Argentina: El Niño wetness threatens Mendoza fruit production -

Argentina: El Niño wetness threatens Mendoza fruit production

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Argentina: El Niño wetness threatens Mendoza fruit production

Excessive moisture seen in the south of Argentina's Mendoza Province during its spring and summer seasons has affected local production of several fruits, website reported.

The rain stemming from the El Niño weather phenomenon has growers on alert to prevent future losses to production.

"We have already lost a lot of fruit, particularly peaches, due to Monilinia. Peaches that were already damaged from browning have been more prone to this fungus," said San Rafael rural committee president Cristian Delpozzi.

"[The abundant moisture] has brought many problems for growers who haven't been able to treat the issue. They have lost many peaches due to this – about 15% of production in the south."

Delpozzi said poor quality fruit intended for processing pulp had been particularly affected this peach season.

"Much fewer cans have been processed, prices are down, costs are increasing daily due to the strengthening dollar… This will be a very difficult year for us," he said.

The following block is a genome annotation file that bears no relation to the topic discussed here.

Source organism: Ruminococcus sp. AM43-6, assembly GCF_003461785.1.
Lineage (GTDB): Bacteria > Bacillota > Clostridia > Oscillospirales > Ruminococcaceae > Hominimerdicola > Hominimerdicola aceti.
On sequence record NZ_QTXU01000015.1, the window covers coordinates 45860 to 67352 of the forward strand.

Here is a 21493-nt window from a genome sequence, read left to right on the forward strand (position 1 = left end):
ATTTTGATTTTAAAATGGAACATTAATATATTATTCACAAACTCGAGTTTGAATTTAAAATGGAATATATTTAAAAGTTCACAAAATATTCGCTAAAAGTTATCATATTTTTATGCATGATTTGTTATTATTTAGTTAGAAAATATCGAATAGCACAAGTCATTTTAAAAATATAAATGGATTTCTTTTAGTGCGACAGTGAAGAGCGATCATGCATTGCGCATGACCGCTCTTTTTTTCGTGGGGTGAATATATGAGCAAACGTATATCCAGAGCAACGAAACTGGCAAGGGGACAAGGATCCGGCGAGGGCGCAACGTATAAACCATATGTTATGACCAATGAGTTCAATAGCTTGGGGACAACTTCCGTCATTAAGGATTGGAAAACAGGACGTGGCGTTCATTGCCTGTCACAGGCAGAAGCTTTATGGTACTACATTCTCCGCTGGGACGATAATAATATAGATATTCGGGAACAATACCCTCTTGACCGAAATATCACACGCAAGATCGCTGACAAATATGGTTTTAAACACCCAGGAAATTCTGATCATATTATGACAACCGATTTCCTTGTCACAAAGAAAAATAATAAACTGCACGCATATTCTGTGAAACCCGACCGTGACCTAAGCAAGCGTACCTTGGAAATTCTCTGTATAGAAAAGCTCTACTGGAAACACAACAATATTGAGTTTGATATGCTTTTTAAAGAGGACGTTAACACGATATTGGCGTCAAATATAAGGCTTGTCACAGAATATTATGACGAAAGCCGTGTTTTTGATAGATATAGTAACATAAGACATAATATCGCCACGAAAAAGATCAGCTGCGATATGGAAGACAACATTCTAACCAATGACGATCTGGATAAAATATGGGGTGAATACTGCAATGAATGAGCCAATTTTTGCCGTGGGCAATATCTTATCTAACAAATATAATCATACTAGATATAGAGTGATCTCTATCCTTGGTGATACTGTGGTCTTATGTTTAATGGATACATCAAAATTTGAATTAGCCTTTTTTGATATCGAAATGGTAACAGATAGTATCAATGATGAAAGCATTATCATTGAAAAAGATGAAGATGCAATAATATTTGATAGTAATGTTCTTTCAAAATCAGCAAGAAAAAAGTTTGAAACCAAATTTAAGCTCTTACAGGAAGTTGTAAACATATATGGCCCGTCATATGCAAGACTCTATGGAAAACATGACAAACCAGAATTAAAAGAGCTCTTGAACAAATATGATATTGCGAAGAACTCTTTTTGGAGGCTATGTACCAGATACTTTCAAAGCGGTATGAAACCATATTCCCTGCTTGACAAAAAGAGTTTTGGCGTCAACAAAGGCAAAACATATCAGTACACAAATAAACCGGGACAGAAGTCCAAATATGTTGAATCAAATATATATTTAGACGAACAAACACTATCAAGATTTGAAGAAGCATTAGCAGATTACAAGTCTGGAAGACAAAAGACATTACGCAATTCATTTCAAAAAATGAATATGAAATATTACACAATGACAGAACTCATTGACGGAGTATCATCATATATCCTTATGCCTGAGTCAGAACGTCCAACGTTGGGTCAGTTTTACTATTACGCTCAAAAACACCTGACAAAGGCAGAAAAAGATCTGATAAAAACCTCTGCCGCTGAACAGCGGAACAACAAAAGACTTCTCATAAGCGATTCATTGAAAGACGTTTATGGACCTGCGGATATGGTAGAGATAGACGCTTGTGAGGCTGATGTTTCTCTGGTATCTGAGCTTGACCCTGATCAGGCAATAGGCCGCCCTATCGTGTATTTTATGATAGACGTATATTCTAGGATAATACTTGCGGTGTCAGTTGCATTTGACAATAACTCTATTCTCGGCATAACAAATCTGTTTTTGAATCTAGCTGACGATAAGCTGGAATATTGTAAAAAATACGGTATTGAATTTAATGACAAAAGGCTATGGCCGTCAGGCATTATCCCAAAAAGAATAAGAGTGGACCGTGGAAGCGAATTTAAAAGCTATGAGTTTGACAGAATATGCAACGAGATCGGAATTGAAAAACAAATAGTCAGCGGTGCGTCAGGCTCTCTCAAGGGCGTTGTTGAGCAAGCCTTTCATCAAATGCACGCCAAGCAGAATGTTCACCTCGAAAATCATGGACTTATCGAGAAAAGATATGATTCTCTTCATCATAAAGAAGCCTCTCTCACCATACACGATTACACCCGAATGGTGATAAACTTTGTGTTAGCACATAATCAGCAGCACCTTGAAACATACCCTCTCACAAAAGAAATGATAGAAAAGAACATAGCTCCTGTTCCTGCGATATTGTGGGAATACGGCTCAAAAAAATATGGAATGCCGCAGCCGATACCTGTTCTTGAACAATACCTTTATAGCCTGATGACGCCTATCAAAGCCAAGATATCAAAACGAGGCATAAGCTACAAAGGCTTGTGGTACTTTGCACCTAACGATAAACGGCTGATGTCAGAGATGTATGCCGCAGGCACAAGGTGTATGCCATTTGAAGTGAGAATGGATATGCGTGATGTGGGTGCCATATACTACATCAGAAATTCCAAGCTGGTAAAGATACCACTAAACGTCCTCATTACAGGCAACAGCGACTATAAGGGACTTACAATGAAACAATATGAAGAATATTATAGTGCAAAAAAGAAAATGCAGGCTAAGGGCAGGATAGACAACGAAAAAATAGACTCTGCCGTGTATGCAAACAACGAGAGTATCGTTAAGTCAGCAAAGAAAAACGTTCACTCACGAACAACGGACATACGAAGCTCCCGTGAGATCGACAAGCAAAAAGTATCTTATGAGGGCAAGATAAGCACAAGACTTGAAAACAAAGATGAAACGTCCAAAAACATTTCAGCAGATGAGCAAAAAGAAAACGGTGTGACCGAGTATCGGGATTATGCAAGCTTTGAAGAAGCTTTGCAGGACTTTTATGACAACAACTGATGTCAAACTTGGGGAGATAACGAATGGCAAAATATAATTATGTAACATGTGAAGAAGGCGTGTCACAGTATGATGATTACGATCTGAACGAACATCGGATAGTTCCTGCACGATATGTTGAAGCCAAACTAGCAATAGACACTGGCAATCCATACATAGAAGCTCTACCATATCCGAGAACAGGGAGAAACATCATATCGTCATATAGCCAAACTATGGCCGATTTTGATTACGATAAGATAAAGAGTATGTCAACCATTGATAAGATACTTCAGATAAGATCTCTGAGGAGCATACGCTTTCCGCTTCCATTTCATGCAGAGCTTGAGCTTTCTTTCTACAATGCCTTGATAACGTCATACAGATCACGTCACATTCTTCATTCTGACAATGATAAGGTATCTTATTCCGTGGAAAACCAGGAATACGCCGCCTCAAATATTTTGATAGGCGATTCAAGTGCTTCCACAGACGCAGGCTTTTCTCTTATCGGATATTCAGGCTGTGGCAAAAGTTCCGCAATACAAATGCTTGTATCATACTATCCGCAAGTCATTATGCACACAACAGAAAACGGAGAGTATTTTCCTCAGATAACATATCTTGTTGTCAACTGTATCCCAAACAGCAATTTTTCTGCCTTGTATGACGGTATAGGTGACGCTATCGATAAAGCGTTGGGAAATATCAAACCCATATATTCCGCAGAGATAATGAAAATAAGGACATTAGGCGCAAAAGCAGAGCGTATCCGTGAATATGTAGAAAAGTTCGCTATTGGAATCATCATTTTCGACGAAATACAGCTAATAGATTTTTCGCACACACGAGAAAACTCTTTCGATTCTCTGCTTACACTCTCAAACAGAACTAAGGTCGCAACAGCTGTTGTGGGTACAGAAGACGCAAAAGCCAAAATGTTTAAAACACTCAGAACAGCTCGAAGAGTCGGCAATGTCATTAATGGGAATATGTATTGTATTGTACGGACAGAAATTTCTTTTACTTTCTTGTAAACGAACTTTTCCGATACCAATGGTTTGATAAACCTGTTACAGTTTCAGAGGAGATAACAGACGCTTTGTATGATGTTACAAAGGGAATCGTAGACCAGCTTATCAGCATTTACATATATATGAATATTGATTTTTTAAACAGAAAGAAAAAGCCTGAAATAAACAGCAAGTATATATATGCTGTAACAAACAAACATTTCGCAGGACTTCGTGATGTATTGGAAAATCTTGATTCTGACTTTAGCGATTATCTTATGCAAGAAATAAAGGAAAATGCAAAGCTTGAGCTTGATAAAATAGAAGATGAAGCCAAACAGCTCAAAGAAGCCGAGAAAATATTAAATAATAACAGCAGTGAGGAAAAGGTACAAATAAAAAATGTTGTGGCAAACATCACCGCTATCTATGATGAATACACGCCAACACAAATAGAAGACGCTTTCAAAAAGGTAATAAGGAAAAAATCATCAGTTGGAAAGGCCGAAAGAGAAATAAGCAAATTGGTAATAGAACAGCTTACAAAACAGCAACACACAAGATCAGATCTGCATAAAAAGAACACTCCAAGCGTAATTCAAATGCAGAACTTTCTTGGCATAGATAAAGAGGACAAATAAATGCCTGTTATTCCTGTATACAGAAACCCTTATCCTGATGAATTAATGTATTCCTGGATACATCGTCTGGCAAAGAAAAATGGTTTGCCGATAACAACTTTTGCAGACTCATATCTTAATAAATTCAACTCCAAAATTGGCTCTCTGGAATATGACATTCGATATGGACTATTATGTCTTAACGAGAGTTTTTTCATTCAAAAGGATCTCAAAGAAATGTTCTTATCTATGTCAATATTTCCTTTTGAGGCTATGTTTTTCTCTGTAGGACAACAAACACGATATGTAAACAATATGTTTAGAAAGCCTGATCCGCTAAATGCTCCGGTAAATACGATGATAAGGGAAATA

Grapes in the area have been affected by the Quintal disease which stems from excessive wetness, particularly green grapes, according to Delpozzi.

He estimated white grape production was down 30% due to both browning and disease triggered by increased moisture.

Local production of D’Agen plums has also been affected by the recent wet weather, with plums damaged by browning or splitting seeing a build-up of mold in their splits.

"We haven't been able to apply pesticides to treat this. We hope the sunshine from the last few days will put a stop to it," said Delpozzi.

He said so far local growers had not seen a suitable response from the local government to help curb these adversities.

"We are complaining to the provincial government but nothing has happened. The national government has provided relatively favorable conditions, such as the strong dollar for exports, but those responsible for the regional economies are not doing their part."


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